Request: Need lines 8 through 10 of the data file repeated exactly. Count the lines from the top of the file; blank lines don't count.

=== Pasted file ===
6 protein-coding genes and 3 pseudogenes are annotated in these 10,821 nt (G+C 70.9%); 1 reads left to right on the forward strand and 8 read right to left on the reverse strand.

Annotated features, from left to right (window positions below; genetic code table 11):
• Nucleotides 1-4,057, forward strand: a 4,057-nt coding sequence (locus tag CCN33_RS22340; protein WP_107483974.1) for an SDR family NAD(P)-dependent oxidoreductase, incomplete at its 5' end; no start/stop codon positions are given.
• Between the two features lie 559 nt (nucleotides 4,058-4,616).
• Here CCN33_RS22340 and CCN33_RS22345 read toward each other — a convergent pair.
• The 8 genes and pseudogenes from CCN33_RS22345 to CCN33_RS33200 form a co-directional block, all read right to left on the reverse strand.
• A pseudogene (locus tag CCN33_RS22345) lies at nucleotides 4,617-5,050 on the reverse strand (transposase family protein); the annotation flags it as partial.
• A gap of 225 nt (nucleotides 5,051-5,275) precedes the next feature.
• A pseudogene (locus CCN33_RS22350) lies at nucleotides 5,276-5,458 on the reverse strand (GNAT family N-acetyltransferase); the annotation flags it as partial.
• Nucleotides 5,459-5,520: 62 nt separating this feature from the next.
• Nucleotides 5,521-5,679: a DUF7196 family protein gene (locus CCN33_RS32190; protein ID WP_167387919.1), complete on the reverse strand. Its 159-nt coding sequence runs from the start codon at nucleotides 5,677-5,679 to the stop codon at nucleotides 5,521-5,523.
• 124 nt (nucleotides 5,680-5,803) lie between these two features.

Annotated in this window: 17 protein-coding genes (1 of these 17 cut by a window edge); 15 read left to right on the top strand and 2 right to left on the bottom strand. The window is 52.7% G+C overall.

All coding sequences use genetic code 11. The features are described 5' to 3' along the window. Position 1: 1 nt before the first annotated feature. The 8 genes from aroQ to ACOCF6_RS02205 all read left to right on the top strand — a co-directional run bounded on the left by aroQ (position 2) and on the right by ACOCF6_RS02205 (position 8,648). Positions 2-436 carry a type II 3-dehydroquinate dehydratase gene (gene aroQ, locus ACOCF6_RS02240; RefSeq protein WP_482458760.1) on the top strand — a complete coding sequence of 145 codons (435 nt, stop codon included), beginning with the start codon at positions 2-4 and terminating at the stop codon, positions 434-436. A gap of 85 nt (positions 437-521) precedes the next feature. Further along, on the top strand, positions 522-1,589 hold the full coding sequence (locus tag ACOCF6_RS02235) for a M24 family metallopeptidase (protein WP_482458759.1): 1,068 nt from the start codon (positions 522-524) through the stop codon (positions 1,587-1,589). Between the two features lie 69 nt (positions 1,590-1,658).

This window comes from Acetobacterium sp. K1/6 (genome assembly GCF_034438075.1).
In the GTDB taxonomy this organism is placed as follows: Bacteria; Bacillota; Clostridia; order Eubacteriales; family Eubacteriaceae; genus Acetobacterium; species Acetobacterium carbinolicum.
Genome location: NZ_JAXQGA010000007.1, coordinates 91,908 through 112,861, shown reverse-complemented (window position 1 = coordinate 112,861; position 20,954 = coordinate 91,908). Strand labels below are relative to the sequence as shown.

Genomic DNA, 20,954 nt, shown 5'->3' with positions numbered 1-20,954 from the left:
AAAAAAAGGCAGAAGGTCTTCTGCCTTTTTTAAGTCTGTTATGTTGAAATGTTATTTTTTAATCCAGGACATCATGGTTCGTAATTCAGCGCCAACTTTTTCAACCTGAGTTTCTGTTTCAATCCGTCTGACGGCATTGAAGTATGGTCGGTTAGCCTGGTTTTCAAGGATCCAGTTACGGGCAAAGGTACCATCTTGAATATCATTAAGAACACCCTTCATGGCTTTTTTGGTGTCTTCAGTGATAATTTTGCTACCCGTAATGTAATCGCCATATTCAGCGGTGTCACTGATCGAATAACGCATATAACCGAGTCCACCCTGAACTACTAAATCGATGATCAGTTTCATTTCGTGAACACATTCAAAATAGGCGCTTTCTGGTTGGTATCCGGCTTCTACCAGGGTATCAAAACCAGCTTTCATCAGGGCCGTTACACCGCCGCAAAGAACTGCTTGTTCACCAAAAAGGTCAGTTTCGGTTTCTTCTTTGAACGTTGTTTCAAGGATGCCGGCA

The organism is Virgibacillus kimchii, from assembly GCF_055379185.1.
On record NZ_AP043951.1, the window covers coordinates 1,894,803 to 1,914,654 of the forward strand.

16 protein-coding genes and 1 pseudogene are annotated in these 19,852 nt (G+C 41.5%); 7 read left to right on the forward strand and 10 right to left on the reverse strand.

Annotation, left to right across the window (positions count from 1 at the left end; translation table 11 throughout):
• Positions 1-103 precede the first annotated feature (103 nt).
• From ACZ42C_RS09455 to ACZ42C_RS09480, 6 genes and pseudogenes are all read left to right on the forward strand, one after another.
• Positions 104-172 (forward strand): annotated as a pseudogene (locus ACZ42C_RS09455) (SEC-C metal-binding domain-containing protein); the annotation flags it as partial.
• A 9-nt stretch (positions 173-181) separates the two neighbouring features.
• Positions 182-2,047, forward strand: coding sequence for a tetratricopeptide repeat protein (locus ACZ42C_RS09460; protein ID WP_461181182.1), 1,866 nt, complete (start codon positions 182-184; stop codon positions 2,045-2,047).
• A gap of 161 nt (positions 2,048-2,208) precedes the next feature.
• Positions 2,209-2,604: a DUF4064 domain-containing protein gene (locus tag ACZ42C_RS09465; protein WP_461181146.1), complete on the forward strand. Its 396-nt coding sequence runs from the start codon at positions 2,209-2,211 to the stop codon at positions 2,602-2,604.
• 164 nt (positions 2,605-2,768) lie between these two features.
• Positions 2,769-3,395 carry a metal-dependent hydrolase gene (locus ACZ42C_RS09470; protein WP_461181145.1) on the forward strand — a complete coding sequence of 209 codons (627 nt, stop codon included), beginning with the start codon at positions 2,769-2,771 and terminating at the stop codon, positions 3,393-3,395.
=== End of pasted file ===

• A gap of 225 nt (nucleotides 5,051-5,275) precedes the next feature.
• A pseudogene (locus CCN33_RS22350) lies at nucleotides 5,276-5,458 on the reverse strand (GNAT family N-acetyltransferase); the annotation flags it as partial.
• Nucleotides 5,459-5,520: 62 nt separating this feature from the next.